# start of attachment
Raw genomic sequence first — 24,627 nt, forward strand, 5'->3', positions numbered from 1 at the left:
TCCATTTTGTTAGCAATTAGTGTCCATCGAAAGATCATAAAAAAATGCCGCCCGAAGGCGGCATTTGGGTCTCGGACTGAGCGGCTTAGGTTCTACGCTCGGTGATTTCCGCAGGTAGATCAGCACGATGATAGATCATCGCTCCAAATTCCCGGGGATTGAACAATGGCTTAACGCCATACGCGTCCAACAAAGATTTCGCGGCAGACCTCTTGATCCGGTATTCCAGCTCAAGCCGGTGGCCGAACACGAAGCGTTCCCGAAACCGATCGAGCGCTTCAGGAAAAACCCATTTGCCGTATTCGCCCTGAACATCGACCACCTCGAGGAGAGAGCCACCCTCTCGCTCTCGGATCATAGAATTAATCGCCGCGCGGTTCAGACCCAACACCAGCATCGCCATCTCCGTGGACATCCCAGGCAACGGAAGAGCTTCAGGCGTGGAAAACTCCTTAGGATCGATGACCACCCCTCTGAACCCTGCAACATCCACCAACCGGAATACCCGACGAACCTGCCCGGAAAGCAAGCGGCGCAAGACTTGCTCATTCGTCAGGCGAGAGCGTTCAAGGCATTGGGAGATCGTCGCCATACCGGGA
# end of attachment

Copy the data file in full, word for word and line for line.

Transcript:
Raw genomic sequence first — 24,627 nt, forward strand, 5'->3', positions numbered from 1 at the left:
TCCATTTTGTTAGCAATTAGTGTCCATCGAAAGATCATAAAAAAATGCCGCCCGAAGGCGGCATTTGGGTCTCGGACTGAGCGGCTTAGGTTCTACGCTCGGTGATTTCCGCAGGTAGATCAGCACGATGATAGATCATCGCTCCAAATTCCCGGGGATTGAACAATGGCTTAACGCCATACGCGTCCAACAAAGATTTCGCGGCAGACCTCTTGATCCGGTATTCCAGCTCAAGCCGGTGGCCGAACACGAAGCGTTCCCGAAACCGATCGAGCGCTTCAGGAAAAACCCATTTGCCGTATTCGCCCTGAACATCGACCACCTCGAGGAGAGAGCCACCCTCTCGCTCTCGGATCATAGAATTAATCGCCGCGCGGTTCAGACCCAACACCAGCATCGCCATCTCCGTGGACATCCCAGGCAACGGAAGAGCTTCAGGCGTGGAAAACTCCTTAGGATCGATGACCACCCCTCTGAACCCTGCAACATCCACCAACCGGAATACCCGACGAACCTGCCCGGAAAGCAAGCGGCGCAAGACTTGCTCATTCGTCAGGCGAGAGCGTTCAAGGCATTGGGAGATCGTCGCCATACCGGGA